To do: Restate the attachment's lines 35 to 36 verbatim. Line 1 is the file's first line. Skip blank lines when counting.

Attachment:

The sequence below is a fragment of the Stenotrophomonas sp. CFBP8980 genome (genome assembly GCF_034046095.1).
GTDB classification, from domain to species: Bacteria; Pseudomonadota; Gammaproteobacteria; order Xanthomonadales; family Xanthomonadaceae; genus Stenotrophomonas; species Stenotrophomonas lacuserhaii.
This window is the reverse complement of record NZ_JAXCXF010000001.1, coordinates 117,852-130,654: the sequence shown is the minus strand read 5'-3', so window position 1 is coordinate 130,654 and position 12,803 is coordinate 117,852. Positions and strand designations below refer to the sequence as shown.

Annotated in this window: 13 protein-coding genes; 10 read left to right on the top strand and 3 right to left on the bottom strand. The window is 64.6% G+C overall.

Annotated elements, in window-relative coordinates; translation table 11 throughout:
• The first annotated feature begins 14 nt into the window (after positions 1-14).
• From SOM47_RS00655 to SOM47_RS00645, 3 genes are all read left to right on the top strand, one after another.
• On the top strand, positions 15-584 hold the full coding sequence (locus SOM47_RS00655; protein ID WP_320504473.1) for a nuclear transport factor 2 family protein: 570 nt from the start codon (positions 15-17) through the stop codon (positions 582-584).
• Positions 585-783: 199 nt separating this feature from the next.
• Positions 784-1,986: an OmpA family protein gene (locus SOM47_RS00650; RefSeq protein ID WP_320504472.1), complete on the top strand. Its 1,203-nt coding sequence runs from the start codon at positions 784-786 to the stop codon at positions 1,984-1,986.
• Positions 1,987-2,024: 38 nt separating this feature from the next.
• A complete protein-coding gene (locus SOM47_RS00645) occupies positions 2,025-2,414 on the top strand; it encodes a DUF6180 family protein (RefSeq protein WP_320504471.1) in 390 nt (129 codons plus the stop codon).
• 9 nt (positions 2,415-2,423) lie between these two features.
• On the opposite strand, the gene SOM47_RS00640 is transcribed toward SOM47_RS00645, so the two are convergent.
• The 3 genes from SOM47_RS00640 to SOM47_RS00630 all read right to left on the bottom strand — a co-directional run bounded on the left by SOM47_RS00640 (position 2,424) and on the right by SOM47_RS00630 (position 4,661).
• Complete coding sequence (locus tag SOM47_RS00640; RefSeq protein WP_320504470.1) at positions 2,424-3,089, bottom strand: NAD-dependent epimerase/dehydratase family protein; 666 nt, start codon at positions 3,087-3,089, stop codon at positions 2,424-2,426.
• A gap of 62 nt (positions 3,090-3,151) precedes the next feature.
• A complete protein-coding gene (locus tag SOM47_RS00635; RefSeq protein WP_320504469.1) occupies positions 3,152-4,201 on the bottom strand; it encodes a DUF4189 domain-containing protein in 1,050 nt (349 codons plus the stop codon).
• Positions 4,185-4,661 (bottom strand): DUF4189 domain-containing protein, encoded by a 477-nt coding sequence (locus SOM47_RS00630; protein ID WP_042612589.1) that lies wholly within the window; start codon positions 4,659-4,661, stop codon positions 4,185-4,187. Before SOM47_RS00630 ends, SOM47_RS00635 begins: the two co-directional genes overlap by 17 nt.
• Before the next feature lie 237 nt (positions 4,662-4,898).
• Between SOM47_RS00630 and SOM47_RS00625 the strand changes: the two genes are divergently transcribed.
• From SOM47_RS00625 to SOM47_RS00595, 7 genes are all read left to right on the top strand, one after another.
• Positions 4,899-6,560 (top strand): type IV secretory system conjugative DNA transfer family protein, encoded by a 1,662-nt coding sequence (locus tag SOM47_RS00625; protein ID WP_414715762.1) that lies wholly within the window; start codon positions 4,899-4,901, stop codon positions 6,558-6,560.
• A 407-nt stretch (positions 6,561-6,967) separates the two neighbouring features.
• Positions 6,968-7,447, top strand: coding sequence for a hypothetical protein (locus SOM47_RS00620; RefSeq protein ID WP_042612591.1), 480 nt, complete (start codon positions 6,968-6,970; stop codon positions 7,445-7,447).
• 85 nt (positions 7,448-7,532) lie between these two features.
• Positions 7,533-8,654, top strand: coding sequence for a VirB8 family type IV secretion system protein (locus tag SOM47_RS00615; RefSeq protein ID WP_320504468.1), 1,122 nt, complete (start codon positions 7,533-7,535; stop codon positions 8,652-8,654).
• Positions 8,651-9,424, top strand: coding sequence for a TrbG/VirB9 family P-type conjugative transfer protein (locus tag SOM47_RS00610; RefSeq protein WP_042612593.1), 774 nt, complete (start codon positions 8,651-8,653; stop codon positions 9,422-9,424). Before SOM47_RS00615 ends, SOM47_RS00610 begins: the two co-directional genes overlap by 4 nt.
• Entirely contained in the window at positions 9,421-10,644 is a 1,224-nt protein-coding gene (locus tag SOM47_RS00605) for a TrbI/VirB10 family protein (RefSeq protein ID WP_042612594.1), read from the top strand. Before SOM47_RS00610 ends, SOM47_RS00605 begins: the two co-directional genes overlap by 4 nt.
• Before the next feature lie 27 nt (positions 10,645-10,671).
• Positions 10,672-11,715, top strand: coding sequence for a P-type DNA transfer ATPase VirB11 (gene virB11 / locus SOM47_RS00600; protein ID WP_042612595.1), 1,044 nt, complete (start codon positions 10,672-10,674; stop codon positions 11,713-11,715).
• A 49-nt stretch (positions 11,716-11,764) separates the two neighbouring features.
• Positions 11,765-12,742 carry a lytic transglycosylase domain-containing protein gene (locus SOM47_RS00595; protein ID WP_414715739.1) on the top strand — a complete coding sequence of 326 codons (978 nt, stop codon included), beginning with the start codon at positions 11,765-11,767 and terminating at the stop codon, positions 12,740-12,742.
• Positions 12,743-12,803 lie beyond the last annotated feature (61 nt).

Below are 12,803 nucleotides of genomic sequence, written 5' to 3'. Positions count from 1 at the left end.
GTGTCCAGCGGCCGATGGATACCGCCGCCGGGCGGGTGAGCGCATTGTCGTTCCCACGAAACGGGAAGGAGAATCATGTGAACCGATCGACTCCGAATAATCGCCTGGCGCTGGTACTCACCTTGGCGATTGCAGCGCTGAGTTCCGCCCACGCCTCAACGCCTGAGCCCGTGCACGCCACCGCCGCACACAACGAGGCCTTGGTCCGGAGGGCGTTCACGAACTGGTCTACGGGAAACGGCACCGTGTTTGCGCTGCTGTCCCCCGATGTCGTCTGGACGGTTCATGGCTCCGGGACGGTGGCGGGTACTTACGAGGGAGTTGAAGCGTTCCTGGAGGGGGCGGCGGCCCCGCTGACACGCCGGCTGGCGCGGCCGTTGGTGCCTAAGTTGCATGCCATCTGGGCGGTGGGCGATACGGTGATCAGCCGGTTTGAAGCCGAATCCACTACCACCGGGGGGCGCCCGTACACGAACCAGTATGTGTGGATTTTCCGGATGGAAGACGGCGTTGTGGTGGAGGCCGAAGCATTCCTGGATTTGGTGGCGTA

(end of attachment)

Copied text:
Below are 12,803 nucleotides of genomic sequence, written 5' to 3'. Positions count from 1 at the left end.
GTGTCCAGCGGCCGATGGATACCGCCGCCGGGCGGGTGAGCGCATTGTCGTTCCCACGAAACGGGAAGGAGAATCATGTGAACCGATCGACTCCGAATAATCGCCTGGCGCTGGTACTCACCTTGGCGATTGCAGCGCTGAGTTCCGCCCACGCCTCAACGCCTGAGCCCGTGCACGCCACCGCCGCACACAACGAGGCCTTGGTCCGGAGGGCGTTCACGAACTGGTCTACGGGAAACGGCACCGTGTTTGCGCTGCTGTCCCCCGATGTCGTCTGGACGGTTCATGGCTCCGGGACGGTGGCGGGTACTTACGAGGGAGTTGAAGCGTTCCTGGAGGGGGCGGCGGCCCCGCTGACACGCCGGCTGGCGCGGCCGTTGGTGCCTAAGTTGCATGCCATCTGGGCGGTGGGCGATACGGTGATCAGCCGGTTTGAAGCCGAATCCACTACCACCGGGGGGCGCCCGTACACGAACCAGTATGTGTGGATTTTCCGGATGGAAGACGGCGTTGTGGTGGAGGCCGAAGCATTCCTGGATTTGGTGGCGTA